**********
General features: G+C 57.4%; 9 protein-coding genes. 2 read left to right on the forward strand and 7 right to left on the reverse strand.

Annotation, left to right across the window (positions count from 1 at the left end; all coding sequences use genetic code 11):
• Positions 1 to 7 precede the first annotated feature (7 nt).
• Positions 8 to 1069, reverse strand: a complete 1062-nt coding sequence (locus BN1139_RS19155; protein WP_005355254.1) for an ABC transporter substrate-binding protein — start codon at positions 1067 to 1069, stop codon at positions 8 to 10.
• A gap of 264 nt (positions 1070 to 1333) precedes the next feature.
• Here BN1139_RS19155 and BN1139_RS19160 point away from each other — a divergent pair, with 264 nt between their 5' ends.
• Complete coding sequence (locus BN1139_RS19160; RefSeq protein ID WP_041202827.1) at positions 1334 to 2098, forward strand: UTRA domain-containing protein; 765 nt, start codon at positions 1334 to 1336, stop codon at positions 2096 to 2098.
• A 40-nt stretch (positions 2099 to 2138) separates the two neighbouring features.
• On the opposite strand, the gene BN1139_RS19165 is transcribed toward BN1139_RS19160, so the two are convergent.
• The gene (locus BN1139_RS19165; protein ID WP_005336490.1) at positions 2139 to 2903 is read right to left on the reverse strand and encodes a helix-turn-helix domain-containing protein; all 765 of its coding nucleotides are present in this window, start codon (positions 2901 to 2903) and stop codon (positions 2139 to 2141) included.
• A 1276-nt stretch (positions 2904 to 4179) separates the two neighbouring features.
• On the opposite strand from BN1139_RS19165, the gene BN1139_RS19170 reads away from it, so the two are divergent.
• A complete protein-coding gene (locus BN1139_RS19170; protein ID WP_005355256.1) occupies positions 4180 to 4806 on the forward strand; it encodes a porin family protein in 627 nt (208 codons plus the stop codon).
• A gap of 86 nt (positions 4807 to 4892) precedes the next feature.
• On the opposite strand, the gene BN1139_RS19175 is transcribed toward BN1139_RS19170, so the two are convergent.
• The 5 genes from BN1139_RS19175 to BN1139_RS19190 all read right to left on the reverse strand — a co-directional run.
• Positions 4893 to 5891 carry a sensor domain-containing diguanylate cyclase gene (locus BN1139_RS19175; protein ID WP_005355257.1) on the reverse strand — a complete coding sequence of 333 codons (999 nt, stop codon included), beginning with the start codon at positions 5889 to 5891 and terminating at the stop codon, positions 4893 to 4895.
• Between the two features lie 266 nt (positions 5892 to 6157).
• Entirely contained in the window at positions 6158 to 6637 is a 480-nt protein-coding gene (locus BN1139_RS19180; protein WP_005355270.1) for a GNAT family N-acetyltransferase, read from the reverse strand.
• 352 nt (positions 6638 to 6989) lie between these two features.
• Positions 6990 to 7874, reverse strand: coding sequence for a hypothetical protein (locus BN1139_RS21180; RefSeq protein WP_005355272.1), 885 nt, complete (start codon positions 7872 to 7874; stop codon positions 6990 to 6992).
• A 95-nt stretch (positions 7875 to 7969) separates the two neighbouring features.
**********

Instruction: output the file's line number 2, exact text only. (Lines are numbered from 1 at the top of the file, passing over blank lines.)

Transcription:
Annotation, left to right across the window (positions count from 1 at the left end; all coding sequences use genetic code 11):